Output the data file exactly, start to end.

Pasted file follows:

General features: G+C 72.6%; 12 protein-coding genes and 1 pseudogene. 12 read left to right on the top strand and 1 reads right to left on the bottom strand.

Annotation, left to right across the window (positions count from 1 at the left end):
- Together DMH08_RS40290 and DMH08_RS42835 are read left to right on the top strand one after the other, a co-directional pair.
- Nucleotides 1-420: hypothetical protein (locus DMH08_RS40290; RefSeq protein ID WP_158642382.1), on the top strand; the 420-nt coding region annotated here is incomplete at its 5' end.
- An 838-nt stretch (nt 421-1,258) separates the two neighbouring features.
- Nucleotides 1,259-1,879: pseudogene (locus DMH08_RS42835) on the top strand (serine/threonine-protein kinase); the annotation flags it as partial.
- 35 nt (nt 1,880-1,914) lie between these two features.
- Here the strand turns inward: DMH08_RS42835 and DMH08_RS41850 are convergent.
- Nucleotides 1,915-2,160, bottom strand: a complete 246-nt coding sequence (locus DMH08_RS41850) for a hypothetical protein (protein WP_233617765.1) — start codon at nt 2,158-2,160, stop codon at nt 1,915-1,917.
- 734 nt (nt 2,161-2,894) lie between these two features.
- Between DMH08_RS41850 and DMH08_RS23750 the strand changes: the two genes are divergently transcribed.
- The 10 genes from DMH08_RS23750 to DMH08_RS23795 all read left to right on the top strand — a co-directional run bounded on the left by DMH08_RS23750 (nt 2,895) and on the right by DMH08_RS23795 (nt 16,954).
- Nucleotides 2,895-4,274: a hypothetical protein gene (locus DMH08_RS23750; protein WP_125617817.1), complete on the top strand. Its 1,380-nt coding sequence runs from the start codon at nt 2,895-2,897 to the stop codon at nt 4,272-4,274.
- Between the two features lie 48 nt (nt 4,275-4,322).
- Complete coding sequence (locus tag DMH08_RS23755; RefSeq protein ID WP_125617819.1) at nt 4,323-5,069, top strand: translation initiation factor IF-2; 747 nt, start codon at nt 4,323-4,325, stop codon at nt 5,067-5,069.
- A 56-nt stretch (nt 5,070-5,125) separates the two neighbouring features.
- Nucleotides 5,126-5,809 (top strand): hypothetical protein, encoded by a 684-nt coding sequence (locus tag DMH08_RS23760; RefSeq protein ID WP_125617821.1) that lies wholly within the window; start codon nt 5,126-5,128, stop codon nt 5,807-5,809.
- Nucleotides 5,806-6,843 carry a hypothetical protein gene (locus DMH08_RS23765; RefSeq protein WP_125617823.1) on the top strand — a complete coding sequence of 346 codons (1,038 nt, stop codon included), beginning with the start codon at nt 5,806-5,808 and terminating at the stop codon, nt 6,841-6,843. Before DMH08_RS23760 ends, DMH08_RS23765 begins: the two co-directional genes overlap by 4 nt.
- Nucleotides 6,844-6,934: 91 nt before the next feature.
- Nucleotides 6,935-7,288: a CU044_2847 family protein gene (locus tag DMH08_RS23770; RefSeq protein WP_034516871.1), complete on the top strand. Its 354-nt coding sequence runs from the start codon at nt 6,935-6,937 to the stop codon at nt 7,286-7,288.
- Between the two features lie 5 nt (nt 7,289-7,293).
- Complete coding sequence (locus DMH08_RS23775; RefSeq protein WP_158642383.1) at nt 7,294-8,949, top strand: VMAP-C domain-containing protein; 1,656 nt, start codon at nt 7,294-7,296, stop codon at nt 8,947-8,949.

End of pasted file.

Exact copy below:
General features: G+C 72.6%; 12 protein-coding genes and 1 pseudogene. 12 read left to right on the top strand and 1 reads right to left on the bottom strand.

Annotation, left to right across the window (positions count from 1 at the left end):
- Together DMH08_RS40290 and DMH08_RS42835 are read left to right on the top strand one after the other, a co-directional pair.
- Nucleotides 1-420: hypothetical protein (locus DMH08_RS40290; RefSeq protein ID WP_158642382.1), on the top strand; the 420-nt coding region annotated here is incomplete at its 5' end.
- An 838-nt stretch (nt 421-1,258) separates the two neighbouring features.
- Nucleotides 1,259-1,879: pseudogene (locus DMH08_RS42835) on the top strand (serine/threonine-protein kinase); the annotation flags it as partial.
- 35 nt (nt 1,880-1,914) lie between these two features.
- Here the strand turns inward: DMH08_RS42835 and DMH08_RS41850 are convergent.
- Nucleotides 1,915-2,160, bottom strand: a complete 246-nt coding sequence (locus DMH08_RS41850) for a hypothetical protein (protein WP_233617765.1) — start codon at nt 2,158-2,160, stop codon at nt 1,915-1,917.
- 734 nt (nt 2,161-2,894) lie between these two features.
- Between DMH08_RS41850 and DMH08_RS23750 the strand changes: the two genes are divergently transcribed.
- The 10 genes from DMH08_RS23750 to DMH08_RS23795 all read left to right on the top strand — a co-directional run bounded on the left by DMH08_RS23750 (nt 2,895) and on the right by DMH08_RS23795 (nt 16,954).
- Nucleotides 2,895-4,274: a hypothetical protein gene (locus DMH08_RS23750; protein WP_125617817.1), complete on the top strand. Its 1,380-nt coding sequence runs from the start codon at nt 2,895-2,897 to the stop codon at nt 4,272-4,274.
- Between the two features lie 48 nt (nt 4,275-4,322).
- Complete coding sequence (locus tag DMH08_RS23755; RefSeq protein ID WP_125617819.1) at nt 4,323-5,069, top strand: translation initiation factor IF-2; 747 nt, start codon at nt 4,323-4,325, stop codon at nt 5,067-5,069.
- A 56-nt stretch (nt 5,070-5,125) separates the two neighbouring features.
- Nucleotides 5,126-5,809 (top strand): hypothetical protein, encoded by a 684-nt coding sequence (locus tag DMH08_RS23760; RefSeq protein ID WP_125617821.1) that lies wholly within the window; start codon nt 5,126-5,128, stop codon nt 5,807-5,809.
- Nucleotides 5,806-6,843 carry a hypothetical protein gene (locus DMH08_RS23765; RefSeq protein WP_125617823.1) on the top strand — a complete coding sequence of 346 codons (1,038 nt, stop codon included), beginning with the start codon at nt 5,806-5,808 and terminating at the stop codon, nt 6,841-6,843. Before DMH08_RS23760 ends, DMH08_RS23765 begins: the two co-directional genes overlap by 4 nt.
- Nucleotides 6,844-6,934: 91 nt before the next feature.
- Nucleotides 6,935-7,288: a CU044_2847 family protein gene (locus tag DMH08_RS23770; RefSeq protein WP_034516871.1), complete on the top strand. Its 354-nt coding sequence runs from the start codon at nt 6,935-6,937 to the stop codon at nt 7,286-7,288.
- Between the two features lie 5 nt (nt 7,289-7,293).
- Complete coding sequence (locus DMH08_RS23775; RefSeq protein WP_158642383.1) at nt 7,294-8,949, top strand: VMAP-C domain-containing protein; 1,656 nt, start codon at nt 7,294-7,296, stop codon at nt 8,947-8,949.